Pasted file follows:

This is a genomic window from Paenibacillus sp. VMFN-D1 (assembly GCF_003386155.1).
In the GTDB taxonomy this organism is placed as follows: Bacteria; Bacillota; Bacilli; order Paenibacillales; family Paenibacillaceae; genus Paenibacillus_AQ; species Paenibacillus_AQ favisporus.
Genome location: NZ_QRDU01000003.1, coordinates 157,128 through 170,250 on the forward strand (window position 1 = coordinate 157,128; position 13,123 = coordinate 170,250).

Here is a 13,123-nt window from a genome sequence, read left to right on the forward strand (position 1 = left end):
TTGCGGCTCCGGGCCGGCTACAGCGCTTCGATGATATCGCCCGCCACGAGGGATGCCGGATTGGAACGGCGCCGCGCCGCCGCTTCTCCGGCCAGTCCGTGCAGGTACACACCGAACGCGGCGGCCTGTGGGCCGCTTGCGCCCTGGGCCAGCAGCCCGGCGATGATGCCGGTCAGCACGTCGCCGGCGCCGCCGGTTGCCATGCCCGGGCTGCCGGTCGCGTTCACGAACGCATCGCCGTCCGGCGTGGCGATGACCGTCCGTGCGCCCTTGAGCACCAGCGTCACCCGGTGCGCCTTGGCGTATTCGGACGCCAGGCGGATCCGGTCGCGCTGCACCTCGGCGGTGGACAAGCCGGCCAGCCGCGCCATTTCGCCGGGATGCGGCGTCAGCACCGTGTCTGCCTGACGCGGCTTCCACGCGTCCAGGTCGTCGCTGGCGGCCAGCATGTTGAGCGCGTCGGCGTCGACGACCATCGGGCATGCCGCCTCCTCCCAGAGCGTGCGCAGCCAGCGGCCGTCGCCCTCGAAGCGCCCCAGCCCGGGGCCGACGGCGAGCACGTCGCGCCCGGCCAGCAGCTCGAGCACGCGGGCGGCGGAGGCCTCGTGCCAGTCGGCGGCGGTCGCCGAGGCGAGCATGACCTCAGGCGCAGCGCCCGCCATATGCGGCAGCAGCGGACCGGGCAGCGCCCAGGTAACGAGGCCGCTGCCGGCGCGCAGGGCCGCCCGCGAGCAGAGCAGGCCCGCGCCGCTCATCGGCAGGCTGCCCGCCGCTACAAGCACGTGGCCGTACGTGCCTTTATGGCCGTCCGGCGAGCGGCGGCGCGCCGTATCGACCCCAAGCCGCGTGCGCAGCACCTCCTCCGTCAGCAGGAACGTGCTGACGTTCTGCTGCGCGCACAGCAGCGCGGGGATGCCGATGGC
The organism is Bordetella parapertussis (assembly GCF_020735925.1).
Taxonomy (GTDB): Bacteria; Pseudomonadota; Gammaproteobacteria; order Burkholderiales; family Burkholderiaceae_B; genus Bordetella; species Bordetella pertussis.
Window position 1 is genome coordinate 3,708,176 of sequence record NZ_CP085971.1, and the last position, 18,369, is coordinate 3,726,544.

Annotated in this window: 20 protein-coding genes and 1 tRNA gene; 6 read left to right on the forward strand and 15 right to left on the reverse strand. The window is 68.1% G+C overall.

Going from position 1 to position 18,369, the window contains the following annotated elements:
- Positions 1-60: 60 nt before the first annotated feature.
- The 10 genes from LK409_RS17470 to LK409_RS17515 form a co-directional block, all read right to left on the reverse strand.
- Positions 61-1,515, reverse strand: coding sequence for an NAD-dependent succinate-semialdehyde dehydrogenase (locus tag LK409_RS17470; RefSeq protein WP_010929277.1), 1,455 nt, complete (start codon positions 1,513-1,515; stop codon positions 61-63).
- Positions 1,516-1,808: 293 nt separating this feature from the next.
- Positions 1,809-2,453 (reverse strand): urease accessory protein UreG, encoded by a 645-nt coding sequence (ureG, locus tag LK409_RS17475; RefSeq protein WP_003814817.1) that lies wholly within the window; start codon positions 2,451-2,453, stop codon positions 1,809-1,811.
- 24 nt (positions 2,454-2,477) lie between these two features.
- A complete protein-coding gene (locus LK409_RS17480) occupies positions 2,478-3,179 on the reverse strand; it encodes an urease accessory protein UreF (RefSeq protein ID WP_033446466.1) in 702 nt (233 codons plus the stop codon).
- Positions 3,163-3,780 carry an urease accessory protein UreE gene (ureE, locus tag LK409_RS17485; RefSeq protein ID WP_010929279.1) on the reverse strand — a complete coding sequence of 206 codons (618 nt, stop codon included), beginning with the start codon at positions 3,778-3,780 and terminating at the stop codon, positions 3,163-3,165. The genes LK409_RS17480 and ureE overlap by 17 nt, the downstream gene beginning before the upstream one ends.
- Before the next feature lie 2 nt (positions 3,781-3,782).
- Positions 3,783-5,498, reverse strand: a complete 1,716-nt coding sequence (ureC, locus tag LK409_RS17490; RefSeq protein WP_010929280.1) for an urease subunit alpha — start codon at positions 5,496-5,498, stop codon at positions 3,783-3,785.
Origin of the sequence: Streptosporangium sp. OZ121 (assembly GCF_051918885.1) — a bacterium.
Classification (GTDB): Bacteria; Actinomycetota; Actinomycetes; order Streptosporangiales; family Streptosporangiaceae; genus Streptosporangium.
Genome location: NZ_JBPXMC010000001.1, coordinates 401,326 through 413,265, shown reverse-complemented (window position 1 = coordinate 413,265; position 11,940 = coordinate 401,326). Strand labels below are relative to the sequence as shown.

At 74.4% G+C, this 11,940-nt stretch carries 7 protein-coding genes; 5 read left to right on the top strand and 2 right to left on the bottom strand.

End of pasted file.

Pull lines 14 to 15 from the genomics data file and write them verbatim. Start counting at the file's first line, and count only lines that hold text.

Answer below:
- Positions 1,516-1,808: 293 nt separating this feature from the next.
- Positions 1,809-2,453 (reverse strand): urease accessory protein UreG, encoded by a 645-nt coding sequence (ureG, locus tag LK409_RS17475; RefSeq protein WP_003814817.1) that lies wholly within the window; start codon positions 2,451-2,453, stop codon positions 1,809-1,811.